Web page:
They aren't Hillary Clinton, nor are they Ron Paul. The two words that will haunt the early primary states are "brokered convention", and we may be heading towards it. At Heading Right, I review the McClatchy analysis of what looks to be a Rudy Giuliani slide. Jim Geraghty points to a Gallup quote arguing that Mike Huckabee's ascent has plateaued after two weeks of hard pushbacks by a number of campaigns. Meanwhile, John McCain rises in New Hampshire, while Romney has treaded water.
Republican primary voters have sent a very clear message: they have not found their candidate. After a remarkable full-year, full-court press, the top five candidates remain bunched together closely enough to have a serious shot at winning at least one of the early states. No one has broken out of the pack on either a national or state-to-state basis, and all of them have serious obstacles to uniting the conservative coalition, fair or unfair.
What happens if Huckabee wins Iowa, McCain wins or comes close in New Hampshire, Romney wins South Carolina, and Rudy can't close the deal in Florida? The other large states would normally take cues from early momentum, but instead, they will have no clear bandwagon on which to jump.
Rudy can expect to win in New York and California, but McCain may have some draw in the latter. McCain can expect to pick up Arizona and New Mexico, at least, and possibly Colorado. Fred will compete in Tennessee and could pick up a win. Huckabee could take Alabama and Georgia. Romney will win Utah and maybe Colorado. Six Midwestern states will go to the polls on that date, and they could go in any direction, individually or as a bloc.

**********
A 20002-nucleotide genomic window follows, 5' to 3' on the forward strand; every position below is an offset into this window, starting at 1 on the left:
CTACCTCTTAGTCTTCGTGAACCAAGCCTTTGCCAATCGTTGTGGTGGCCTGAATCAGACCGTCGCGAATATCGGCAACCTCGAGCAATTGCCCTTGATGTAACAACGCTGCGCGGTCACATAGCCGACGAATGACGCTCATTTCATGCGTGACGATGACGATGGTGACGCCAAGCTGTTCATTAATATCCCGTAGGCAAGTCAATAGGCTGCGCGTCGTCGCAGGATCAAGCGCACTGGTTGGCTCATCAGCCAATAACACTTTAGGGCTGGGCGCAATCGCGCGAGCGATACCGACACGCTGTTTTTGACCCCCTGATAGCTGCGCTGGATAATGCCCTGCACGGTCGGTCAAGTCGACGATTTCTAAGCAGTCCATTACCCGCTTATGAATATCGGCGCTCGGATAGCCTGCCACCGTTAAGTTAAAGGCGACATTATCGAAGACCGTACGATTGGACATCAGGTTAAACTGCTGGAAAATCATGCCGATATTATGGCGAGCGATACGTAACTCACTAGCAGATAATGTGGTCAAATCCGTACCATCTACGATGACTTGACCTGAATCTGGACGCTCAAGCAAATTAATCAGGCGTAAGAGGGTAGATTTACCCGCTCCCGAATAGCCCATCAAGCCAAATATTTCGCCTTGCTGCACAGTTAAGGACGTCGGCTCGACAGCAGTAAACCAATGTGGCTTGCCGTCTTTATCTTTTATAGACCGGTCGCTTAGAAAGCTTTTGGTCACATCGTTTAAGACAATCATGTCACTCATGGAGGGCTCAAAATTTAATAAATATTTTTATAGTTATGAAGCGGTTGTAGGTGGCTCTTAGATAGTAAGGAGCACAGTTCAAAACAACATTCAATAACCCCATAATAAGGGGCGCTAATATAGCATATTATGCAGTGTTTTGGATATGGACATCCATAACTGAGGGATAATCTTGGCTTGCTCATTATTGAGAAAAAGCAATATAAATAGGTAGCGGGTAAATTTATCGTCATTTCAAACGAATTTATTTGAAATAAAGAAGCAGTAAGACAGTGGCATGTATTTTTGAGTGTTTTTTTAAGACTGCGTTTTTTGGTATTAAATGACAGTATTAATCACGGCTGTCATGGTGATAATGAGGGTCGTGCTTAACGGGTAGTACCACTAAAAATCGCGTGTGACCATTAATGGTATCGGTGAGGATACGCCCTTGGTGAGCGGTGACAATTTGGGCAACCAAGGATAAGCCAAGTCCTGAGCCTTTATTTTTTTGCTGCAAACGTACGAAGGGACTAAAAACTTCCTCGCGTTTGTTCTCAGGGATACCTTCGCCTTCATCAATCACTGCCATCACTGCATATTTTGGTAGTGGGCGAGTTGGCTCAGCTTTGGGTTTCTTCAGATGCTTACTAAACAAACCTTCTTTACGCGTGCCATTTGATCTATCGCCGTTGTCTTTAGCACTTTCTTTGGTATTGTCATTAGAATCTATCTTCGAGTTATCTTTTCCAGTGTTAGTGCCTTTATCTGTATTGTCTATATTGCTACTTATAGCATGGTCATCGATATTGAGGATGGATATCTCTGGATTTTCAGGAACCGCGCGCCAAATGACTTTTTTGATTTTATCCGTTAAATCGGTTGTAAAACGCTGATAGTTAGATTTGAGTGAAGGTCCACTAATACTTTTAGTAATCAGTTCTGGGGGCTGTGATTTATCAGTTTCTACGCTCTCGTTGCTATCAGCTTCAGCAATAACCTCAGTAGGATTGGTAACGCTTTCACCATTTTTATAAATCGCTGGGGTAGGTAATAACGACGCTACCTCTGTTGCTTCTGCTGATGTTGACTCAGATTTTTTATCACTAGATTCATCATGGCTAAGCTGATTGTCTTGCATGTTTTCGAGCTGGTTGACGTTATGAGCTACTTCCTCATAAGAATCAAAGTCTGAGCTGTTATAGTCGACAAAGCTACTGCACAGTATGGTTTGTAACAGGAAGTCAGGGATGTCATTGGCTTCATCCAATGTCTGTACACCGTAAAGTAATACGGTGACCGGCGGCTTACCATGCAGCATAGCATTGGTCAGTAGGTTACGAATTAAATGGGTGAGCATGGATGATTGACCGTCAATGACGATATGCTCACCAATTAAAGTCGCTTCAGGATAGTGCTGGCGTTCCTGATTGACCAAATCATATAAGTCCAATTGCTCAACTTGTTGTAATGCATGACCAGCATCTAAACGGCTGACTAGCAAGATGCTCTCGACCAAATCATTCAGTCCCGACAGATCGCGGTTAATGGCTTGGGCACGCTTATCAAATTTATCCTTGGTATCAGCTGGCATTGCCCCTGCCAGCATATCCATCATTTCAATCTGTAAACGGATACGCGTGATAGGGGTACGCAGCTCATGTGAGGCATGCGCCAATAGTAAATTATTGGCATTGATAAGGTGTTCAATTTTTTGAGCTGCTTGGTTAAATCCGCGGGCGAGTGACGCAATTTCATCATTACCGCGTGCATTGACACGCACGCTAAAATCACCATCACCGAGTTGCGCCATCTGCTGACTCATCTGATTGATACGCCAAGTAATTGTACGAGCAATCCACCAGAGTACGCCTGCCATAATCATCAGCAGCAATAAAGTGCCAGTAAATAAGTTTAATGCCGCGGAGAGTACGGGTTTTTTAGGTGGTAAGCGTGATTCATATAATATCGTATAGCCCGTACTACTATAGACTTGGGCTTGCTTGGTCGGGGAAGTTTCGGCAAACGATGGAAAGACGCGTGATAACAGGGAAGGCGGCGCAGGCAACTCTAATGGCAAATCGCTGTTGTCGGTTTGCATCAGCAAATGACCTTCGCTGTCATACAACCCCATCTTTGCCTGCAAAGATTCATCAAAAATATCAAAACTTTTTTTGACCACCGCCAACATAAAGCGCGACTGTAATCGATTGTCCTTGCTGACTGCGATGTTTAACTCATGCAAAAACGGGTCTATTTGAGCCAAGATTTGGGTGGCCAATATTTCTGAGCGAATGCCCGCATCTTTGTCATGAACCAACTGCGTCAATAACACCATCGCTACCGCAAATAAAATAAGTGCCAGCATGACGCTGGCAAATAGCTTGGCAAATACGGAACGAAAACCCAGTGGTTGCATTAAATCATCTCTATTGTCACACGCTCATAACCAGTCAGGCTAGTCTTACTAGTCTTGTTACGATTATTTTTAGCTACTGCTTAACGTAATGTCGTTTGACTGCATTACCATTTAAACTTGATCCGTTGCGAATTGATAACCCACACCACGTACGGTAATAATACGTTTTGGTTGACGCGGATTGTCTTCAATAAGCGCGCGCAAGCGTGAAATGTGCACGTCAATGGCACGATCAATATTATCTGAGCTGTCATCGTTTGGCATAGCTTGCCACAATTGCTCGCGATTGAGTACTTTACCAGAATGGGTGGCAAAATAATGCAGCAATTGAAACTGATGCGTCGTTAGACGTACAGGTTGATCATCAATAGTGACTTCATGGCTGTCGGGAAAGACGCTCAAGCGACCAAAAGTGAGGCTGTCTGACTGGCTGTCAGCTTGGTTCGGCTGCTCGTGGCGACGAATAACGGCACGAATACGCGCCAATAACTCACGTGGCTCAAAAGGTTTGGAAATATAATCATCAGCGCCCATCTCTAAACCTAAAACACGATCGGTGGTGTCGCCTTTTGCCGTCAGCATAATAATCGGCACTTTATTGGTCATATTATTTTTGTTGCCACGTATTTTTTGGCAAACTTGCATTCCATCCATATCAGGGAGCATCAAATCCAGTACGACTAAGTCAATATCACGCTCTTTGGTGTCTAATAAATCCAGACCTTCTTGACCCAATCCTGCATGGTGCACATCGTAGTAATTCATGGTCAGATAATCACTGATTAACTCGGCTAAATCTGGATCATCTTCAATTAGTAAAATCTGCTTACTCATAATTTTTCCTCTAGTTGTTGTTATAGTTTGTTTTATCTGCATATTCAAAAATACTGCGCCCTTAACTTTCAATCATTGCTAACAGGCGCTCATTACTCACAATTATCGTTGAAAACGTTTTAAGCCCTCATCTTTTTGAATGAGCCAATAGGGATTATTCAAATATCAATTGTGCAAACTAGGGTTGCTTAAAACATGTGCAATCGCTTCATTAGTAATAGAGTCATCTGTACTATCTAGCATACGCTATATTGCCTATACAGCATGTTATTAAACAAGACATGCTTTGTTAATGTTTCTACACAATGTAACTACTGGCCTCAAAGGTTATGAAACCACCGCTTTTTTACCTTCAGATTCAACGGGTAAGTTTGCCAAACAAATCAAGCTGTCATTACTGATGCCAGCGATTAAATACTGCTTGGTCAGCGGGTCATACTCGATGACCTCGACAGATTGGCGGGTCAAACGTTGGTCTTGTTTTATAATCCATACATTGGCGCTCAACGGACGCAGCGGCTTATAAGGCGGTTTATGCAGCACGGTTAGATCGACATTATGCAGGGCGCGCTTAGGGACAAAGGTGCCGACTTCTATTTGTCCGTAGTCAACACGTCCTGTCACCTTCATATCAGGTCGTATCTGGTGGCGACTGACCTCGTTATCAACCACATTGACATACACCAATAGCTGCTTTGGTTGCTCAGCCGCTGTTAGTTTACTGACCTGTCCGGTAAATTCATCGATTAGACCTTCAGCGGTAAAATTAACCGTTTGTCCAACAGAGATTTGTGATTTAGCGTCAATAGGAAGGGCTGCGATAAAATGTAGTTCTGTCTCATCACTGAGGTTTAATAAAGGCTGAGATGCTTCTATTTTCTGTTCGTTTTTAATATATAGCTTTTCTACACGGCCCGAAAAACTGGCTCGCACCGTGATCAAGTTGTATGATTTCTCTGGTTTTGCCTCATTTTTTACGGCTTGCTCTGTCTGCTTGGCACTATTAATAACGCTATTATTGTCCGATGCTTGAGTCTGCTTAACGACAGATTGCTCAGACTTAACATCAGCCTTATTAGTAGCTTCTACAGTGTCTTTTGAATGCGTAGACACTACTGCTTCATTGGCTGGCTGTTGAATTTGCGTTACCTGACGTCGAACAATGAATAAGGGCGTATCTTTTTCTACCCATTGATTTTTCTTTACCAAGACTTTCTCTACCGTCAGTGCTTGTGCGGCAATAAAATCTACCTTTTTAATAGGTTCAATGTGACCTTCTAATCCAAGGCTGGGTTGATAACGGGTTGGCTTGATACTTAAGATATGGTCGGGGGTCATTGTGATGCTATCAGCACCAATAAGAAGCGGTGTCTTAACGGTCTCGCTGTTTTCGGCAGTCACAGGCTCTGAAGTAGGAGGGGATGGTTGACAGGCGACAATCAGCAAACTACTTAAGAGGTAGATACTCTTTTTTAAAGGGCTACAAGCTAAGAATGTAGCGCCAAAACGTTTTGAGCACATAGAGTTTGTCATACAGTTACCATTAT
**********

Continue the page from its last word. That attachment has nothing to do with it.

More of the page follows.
In other words, absent some magic momentum in the next two weeks, this could be a giant mess. The Republicans do not have an Establishment presence in superdelegates as the Democrats have; the RNC cannot impose its will. So then what? The Republicans will have to continue the same campaign for another seven months, until the convention in Minneapolis in the first week of September. It makes for high drama, but almost certainly for disunity and wasted effort -- and a huge head start for the Democrats.
Obviously, the question will be whether any of the candidates can unify the Republican base enough to prevail in the primaries and win outright. Of the candidates in the top tier, the ones most likely to do so would be Mitt Romney, John McCain, and Fred Thompson -- and none of them have proved compelling enough to date to do so. Rudy Giuliani could win, but he has to compete in more states than just the coastal areas where his social policies have the most popularity, and he can't do it by losing Florida. Mike Huckabee inspires the social conservatives but increasingly worries the rest of the coalition.
A brokered convention? It's a distinct possibility.
In a Republican Presidential Primary in California today, 12/17/07, seven weeks to the vote, Rudolph Giuliani wins, but his margin of victory, which two months ago was 21 points, is today 8 points, according to SurveyUSA's 9th pre-primary CA tracking poll ... Giuliani's support is eroding, from 39% two months ago, to 28% today. Several candidates are making inroads, but none more so than Mike Huckabee, who finished 5th with 8% support 6 weeks ago, and who finishes 2nd with 20% support today.
Huckabee has thrown some serious sand in the gears for the GOP, but can he break out and win a national campaign? And could he hold onto fiscal conservatives if he does?